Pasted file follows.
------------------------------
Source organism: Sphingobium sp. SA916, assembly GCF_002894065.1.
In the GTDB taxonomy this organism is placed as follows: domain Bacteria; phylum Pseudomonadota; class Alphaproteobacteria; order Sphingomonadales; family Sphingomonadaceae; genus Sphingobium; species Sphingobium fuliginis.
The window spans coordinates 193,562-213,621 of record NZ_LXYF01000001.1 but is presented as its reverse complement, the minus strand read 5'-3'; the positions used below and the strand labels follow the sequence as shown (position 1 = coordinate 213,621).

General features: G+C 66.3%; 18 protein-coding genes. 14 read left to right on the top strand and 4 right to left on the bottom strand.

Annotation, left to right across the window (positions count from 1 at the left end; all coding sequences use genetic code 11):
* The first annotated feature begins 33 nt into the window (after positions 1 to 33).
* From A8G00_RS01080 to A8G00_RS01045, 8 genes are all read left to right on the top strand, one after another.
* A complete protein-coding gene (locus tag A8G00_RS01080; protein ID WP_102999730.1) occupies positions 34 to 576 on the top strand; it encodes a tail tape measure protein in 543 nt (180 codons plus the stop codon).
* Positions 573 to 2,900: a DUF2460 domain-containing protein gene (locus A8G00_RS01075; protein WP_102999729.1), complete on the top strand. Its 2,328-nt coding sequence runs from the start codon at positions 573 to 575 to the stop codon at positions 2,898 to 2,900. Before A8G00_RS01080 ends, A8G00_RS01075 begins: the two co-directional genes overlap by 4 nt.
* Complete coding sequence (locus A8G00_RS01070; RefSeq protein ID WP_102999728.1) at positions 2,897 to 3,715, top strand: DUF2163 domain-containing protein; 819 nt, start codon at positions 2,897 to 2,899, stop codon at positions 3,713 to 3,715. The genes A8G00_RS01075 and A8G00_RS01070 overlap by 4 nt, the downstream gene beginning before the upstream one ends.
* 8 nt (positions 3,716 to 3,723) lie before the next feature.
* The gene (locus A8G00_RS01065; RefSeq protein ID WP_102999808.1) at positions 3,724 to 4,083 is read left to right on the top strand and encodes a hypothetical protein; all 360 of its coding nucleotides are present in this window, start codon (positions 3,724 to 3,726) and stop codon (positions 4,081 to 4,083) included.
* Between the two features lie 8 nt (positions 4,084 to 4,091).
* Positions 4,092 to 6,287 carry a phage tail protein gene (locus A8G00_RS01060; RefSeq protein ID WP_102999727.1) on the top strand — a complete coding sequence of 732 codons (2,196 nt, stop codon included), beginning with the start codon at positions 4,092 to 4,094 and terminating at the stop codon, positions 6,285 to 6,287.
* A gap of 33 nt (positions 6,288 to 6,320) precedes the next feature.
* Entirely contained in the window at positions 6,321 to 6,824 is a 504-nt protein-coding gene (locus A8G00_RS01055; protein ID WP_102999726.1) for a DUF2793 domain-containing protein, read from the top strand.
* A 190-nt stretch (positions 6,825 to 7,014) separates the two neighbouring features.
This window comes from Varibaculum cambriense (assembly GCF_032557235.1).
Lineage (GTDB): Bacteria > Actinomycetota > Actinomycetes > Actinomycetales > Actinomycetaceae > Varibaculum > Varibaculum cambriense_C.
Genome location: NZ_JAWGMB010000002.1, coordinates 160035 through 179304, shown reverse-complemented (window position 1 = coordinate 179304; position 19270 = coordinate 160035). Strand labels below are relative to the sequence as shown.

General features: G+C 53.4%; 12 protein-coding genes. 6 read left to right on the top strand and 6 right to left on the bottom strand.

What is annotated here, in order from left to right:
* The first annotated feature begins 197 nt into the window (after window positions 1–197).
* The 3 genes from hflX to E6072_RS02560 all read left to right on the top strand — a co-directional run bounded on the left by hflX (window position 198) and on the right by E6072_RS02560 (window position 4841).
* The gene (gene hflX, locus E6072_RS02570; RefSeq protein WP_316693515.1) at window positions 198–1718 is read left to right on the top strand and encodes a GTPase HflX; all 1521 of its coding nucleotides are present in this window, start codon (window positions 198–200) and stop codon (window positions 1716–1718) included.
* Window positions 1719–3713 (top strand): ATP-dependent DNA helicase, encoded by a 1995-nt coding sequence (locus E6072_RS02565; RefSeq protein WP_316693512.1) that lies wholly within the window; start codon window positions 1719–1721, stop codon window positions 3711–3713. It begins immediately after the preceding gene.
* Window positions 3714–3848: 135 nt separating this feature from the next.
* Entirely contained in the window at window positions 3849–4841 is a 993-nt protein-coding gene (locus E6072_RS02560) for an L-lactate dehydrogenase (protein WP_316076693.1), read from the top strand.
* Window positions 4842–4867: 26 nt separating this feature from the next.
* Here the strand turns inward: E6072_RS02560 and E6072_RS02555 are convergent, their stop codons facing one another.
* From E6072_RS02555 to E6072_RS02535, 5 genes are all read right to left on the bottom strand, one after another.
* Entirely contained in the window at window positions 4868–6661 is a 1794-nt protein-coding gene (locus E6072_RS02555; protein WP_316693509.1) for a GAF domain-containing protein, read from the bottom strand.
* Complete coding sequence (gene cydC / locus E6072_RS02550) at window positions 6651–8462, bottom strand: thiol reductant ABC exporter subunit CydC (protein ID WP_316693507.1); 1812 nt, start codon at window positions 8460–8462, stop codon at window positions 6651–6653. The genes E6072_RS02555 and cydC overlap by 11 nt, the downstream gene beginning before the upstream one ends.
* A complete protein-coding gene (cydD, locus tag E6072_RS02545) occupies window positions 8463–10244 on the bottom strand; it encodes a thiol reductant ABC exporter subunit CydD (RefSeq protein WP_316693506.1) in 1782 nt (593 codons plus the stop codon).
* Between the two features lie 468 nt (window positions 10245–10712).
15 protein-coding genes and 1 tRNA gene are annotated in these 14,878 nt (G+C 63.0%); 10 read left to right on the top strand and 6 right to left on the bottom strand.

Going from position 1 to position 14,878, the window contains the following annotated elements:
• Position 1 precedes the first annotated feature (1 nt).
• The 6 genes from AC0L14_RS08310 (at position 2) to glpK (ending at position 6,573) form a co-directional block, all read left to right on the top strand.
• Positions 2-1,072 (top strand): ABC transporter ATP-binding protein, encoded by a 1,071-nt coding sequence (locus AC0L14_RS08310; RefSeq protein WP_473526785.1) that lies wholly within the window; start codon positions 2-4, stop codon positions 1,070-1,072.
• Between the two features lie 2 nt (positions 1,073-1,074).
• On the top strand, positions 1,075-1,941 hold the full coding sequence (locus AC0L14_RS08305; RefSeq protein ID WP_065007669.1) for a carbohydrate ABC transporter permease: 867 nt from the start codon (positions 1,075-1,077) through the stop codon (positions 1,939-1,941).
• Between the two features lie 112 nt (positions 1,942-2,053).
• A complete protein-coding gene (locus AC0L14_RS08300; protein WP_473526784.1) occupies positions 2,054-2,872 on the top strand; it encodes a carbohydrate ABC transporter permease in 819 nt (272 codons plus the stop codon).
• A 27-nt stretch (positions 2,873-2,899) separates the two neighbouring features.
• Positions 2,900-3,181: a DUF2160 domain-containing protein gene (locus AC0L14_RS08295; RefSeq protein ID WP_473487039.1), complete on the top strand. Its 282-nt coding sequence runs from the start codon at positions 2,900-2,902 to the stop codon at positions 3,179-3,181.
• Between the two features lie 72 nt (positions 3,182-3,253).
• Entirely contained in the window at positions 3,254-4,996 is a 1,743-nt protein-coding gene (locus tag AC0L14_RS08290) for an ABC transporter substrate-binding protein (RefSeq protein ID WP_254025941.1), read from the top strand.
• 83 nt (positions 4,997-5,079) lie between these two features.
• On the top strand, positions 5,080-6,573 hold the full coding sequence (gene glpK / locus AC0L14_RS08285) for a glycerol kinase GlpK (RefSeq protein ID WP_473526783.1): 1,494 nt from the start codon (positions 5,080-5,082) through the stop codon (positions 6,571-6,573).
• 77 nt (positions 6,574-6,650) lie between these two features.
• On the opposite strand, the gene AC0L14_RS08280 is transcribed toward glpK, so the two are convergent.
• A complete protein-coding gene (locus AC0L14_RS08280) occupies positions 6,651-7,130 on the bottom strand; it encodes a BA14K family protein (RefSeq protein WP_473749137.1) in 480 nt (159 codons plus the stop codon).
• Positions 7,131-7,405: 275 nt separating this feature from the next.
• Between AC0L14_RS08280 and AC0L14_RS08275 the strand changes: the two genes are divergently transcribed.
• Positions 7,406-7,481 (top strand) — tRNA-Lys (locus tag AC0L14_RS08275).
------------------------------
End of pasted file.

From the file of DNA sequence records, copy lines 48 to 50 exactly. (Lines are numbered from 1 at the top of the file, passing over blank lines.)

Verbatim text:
• Entirely contained in the window at positions 3,254-4,996 is a 1,743-nt protein-coding gene (locus tag AC0L14_RS08290) for an ABC transporter substrate-binding protein (RefSeq protein ID WP_254025941.1), read from the top strand.
• 83 nt (positions 4,997-5,079) lie between these two features.
• On the top strand, positions 5,080-6,573 hold the full coding sequence (gene glpK / locus AC0L14_RS08285) for a glycerol kinase GlpK (RefSeq protein ID WP_473526783.1): 1,494 nt from the start codon (positions 5,080-5,082) through the stop codon (positions 6,571-6,573).